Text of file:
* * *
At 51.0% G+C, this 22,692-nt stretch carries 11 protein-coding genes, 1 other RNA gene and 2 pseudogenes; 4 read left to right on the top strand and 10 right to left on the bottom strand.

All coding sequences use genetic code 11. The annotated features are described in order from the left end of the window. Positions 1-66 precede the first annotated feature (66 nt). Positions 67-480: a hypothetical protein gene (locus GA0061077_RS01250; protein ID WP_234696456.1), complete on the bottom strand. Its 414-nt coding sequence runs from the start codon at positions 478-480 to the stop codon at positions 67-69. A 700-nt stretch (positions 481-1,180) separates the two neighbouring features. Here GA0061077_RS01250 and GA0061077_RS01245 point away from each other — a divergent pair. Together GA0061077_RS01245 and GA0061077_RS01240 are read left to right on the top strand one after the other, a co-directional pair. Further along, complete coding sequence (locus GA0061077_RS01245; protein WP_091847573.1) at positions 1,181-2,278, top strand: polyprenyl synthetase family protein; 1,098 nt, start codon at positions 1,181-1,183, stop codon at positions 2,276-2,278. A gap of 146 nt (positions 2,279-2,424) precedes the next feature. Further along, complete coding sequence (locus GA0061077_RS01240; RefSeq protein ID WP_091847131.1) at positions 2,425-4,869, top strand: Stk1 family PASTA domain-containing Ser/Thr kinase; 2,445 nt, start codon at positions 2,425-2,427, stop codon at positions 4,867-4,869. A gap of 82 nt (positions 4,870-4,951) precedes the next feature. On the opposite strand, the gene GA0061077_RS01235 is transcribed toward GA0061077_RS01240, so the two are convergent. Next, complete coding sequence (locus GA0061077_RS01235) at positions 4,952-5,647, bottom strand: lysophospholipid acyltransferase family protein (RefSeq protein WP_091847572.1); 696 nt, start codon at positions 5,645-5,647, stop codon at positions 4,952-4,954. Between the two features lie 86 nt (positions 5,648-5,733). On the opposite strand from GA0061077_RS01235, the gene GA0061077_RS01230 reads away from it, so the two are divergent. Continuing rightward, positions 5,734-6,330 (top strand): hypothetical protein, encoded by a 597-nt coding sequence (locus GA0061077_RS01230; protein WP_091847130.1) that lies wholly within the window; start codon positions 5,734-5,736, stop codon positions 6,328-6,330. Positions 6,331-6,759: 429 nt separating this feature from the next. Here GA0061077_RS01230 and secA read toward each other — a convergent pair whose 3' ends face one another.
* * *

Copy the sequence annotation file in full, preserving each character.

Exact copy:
At 51.0% G+C, this 22,692-nt stretch carries 11 protein-coding genes, 1 other RNA gene and 2 pseudogenes; 4 read left to right on the top strand and 10 right to left on the bottom strand.

All coding sequences use genetic code 11. The annotated features are described in order from the left end of the window. Positions 1-66 precede the first annotated feature (66 nt). Positions 67-480: a hypothetical protein gene (locus GA0061077_RS01250; protein ID WP_234696456.1), complete on the bottom strand. Its 414-nt coding sequence runs from the start codon at positions 478-480 to the stop codon at positions 67-69. A 700-nt stretch (positions 481-1,180) separates the two neighbouring features. Here GA0061077_RS01250 and GA0061077_RS01245 point away from each other — a divergent pair. Together GA0061077_RS01245 and GA0061077_RS01240 are read left to right on the top strand one after the other, a co-directional pair. Further along, complete coding sequence (locus GA0061077_RS01245; protein WP_091847573.1) at positions 1,181-2,278, top strand: polyprenyl synthetase family protein; 1,098 nt, start codon at positions 1,181-1,183, stop codon at positions 2,276-2,278. A gap of 146 nt (positions 2,279-2,424) precedes the next feature. Further along, complete coding sequence (locus GA0061077_RS01240; RefSeq protein ID WP_091847131.1) at positions 2,425-4,869, top strand: Stk1 family PASTA domain-containing Ser/Thr kinase; 2,445 nt, start codon at positions 2,425-2,427, stop codon at positions 4,867-4,869. A gap of 82 nt (positions 4,870-4,951) precedes the next feature. On the opposite strand, the gene GA0061077_RS01235 is transcribed toward GA0061077_RS01240, so the two are convergent. Next, complete coding sequence (locus GA0061077_RS01235) at positions 4,952-5,647, bottom strand: lysophospholipid acyltransferase family protein (RefSeq protein WP_091847572.1); 696 nt, start codon at positions 5,645-5,647, stop codon at positions 4,952-4,954. Between the two features lie 86 nt (positions 5,648-5,733). On the opposite strand from GA0061077_RS01235, the gene GA0061077_RS01230 reads away from it, so the two are divergent. Continuing rightward, positions 5,734-6,330 (top strand): hypothetical protein, encoded by a 597-nt coding sequence (locus GA0061077_RS01230; protein WP_091847130.1) that lies wholly within the window; start codon positions 5,734-5,736, stop codon positions 6,328-6,330. Positions 6,331-6,759: 429 nt separating this feature from the next. Here GA0061077_RS01230 and secA read toward each other — a convergent pair whose 3' ends face one another.